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Leonard Hyman & William Tilles

Leonard Hyman & William Tilles

Leonard S. Hyman is an economist and financial analyst specializing in the energy sector. He headed utility equity research at a major brokerage house and…

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Toshiba Loses Billions On U.S. Nuclear Write-Offs

As a sort of financial casino, Wall Street permits its customers to indulge in all sorts of financial risk. Short selling, for example, betting on a stock's decline as opposed to its rise. If you short at $10 and it goes to $2? Awesome. If it instead goes the other way, from $2 to $10, you just lost 5 times your principal.

But how can you lose several billion dollars, or ten times your principal investment, on a U.S. asset that you bought for $220 plus million? That's the question that Toshiba executives are asking themselves.

The goodwill write off triggering this financial commotion relates to cost overruns at two U.S. nuclear construction sites, V.C Sumner and Vogtle in Georgia.

Toshiba, a titan of Japanese industry and owner of Westinghouse Electric dropped a bombshell on the stock market at the end of December and its stock fell by one third. The bond agencies cut Toshiba’s ratings, analysts wondered if the company would have any equity left and sources claimed that Toshiba was thinking of selling its most valuable subsidiary in order to fill the hole in its balance sheet.

This announcement comes in the wake of a previous accounting scandal in which Toshiba was accused of inflating profits. After that, Toshiba seemed ready to raise more equity capital but held off. Now it looks as if the company will have to raise more money on even more dilutive terms for existing shareholders.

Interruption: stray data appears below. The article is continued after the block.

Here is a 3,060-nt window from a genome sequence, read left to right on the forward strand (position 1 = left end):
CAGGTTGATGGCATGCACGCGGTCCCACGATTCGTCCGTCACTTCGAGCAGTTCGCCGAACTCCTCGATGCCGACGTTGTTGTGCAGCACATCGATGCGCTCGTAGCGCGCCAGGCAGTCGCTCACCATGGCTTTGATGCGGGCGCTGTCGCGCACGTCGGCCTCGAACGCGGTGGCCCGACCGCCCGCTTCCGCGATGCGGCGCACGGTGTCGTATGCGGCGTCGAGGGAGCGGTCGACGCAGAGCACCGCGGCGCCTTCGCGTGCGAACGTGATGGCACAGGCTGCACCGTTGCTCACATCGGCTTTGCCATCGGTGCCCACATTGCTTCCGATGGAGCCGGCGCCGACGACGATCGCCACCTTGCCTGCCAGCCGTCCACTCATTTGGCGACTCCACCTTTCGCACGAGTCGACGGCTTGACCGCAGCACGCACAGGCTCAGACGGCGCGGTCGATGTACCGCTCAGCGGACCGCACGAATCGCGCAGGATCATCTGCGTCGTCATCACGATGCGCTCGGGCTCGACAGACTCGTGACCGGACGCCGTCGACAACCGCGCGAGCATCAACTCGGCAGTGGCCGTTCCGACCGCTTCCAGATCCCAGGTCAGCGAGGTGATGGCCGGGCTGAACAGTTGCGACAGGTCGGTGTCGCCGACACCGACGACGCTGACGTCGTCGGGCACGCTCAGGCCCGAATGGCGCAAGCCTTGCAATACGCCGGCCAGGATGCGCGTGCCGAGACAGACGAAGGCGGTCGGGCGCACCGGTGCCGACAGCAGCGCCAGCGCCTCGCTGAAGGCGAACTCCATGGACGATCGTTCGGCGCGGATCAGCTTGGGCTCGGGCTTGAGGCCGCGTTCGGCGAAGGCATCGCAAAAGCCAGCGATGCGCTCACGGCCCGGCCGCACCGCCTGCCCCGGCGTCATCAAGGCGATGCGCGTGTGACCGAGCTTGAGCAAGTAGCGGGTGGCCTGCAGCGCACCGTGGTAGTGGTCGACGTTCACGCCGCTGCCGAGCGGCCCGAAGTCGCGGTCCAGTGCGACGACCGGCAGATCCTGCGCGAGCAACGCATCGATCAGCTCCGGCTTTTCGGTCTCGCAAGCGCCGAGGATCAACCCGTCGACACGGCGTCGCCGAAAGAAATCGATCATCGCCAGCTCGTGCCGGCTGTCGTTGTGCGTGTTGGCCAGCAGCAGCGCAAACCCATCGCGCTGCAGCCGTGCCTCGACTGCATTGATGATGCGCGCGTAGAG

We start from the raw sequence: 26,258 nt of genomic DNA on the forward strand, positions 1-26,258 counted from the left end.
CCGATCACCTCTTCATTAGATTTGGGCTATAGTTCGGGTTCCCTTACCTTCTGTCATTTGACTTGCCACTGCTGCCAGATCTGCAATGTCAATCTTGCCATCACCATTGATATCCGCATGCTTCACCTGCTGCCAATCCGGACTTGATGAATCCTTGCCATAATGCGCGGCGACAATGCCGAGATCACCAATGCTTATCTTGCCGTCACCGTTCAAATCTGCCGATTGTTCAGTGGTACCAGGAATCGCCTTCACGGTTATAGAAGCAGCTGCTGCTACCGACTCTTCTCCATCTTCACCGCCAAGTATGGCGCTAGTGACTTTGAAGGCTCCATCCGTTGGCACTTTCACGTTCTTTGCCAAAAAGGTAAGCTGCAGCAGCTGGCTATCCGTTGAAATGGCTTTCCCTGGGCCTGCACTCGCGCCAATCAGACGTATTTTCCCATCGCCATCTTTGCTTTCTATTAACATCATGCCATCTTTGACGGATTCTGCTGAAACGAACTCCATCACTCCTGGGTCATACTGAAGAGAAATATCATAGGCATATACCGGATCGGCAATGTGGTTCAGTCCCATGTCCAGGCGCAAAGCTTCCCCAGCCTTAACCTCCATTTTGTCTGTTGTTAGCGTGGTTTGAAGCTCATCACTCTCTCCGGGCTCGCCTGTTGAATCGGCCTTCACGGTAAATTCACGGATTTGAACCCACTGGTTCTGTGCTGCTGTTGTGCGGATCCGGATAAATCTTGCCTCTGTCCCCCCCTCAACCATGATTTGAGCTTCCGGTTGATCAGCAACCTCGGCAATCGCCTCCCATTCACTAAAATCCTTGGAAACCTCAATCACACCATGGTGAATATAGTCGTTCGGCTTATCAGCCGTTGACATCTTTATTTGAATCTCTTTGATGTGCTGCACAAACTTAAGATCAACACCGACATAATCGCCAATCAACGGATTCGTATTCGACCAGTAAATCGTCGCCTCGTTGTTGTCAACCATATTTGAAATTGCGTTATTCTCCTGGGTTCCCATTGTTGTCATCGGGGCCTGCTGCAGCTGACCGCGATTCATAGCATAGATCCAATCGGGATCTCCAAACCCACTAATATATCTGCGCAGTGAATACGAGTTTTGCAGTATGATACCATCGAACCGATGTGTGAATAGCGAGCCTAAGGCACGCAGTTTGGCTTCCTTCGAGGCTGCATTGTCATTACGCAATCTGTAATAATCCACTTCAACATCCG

What prompted the sudden announcement and what does that announcement mean to the nuclear sector? Let’s go back to 2015.

In that year, Toshiba’s Westinghouse subsidiary bought Stone & Webster (S&W), the nuclear construction and services company, from Chicago Bridge & Iron (CBI). It paid $229 million in cash for S&W, and estimated that goodwill, subject to writeoff, was under $87 million, with that number to be determined by December 31, 2016. Near the end of December, Westinghouse informed its corporate parent, Toshiba that “the cost to complete U.S. projects will far surpass the original estimates...leading to a possible recognition of goodwill far exceeding the original...estimate...current estimation shows a level of...several billion U.S. dollars...." Related: Low Oil Prices Could Last As OPEC Cuts Won’t Suffice

Toshiba is one of a handful of nuclear engineering and manufacturing firms in the world. Its Westinghouse unit produces one of the approved designs (AP 1000) for U.S. construction. Toshiba also owns one of the nuclear construction sites in the UK. If a firm of this size and expertise is surprised by the cost of nuclear construction, that is not a good sign.

But from a financial perspective, if a firm of Toshiba’s size, and one of the premier nuclear engineering firms in the world, is in financial straits due to nuclear overruns, just how big and how accurate in project costing does a firm need to be to take on the risks of nuclear construction? Due to the size of the projects, no small firm can ever take them on. But will the point come when not even large firms execute a nuclear project unless an even larger entity, such as the federal government or the ratepayers over a wide area, guarantees payment of all cost overruns?

Toshiba’s difficulties may reverberate beyond Tokyo’s financial district. They call into question the ability of the most expert of firms to evaluate the risks of what has become bespoke nuclear construction. That will raise costs for new nuclear power since paying a return "of and on" capital is still its biggest cost.

By Leonard Hyman and William Tilles

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